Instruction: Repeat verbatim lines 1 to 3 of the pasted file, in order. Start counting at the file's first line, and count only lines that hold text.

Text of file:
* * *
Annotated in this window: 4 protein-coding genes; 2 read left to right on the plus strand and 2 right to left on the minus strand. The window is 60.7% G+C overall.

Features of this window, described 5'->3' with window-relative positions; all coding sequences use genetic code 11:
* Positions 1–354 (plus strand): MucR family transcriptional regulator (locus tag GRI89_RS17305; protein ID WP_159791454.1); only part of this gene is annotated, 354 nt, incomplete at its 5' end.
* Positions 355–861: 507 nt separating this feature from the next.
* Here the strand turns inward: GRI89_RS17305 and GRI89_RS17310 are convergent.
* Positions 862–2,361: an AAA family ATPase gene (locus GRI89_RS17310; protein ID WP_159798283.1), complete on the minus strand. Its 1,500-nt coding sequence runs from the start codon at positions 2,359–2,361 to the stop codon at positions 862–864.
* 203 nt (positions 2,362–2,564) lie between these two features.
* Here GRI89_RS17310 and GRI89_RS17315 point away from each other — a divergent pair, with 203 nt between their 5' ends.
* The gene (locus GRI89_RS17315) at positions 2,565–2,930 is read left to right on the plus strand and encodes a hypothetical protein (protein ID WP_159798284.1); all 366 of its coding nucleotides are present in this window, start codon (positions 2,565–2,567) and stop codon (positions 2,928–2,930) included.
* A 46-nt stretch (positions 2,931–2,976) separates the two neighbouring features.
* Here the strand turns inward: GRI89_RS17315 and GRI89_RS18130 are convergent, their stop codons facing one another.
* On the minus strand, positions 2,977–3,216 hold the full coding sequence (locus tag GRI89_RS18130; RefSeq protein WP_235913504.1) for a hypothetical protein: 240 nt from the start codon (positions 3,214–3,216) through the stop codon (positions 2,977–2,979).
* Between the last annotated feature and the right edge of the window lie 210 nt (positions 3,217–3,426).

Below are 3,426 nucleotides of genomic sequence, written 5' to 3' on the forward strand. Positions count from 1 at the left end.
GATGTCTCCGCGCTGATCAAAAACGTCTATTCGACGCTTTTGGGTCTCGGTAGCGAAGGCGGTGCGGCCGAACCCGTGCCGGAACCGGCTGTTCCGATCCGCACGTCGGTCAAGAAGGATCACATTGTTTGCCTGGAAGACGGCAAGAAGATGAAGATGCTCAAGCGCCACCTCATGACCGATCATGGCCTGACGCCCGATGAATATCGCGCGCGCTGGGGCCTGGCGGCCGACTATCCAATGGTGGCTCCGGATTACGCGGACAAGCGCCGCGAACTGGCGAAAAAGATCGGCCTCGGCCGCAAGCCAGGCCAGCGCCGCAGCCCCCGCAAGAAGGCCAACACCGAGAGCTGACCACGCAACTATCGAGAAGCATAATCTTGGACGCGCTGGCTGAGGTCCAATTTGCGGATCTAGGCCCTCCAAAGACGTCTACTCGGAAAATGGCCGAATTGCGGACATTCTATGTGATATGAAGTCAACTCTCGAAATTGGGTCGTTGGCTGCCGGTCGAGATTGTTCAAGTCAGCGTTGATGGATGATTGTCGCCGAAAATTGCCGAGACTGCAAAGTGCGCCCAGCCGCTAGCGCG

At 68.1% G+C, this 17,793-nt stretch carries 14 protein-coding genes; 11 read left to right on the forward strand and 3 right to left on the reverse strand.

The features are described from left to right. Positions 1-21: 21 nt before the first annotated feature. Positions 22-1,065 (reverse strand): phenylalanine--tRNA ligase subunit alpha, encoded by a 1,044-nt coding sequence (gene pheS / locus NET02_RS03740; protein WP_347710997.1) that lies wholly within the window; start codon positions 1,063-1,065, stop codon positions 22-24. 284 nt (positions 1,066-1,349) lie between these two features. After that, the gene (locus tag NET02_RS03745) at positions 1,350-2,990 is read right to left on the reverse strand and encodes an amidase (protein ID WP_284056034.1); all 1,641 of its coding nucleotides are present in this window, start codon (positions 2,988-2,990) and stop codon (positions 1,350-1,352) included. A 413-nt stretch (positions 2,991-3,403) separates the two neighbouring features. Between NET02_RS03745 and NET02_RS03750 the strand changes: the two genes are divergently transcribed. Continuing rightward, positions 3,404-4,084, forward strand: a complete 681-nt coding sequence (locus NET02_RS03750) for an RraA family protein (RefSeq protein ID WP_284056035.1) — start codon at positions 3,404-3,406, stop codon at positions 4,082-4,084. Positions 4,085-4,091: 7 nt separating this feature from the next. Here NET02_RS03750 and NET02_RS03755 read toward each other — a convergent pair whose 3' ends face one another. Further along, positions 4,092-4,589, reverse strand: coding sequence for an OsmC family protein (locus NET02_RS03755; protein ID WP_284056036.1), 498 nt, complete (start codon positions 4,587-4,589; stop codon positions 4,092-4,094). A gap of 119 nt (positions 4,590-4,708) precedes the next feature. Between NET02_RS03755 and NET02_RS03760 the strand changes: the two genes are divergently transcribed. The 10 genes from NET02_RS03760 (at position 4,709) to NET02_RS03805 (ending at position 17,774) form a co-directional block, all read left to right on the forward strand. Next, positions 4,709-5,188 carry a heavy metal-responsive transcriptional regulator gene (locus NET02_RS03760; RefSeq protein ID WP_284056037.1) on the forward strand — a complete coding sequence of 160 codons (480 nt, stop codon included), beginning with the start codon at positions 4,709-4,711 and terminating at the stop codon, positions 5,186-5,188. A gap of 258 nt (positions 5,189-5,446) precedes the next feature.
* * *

Annotated in this window: 4 protein-coding genes; 2 read left to right on the plus strand and 2 right to left on the minus strand. The window is 60.7% G+C overall.

Features of this window, described 5'->3' with window-relative positions; all coding sequences use genetic code 11:
* Positions 1–354 (plus strand): MucR family transcriptional regulator (locus tag GRI89_RS17305; protein ID WP_159791454.1); only part of this gene is annotated, 354 nt, incomplete at its 5' end.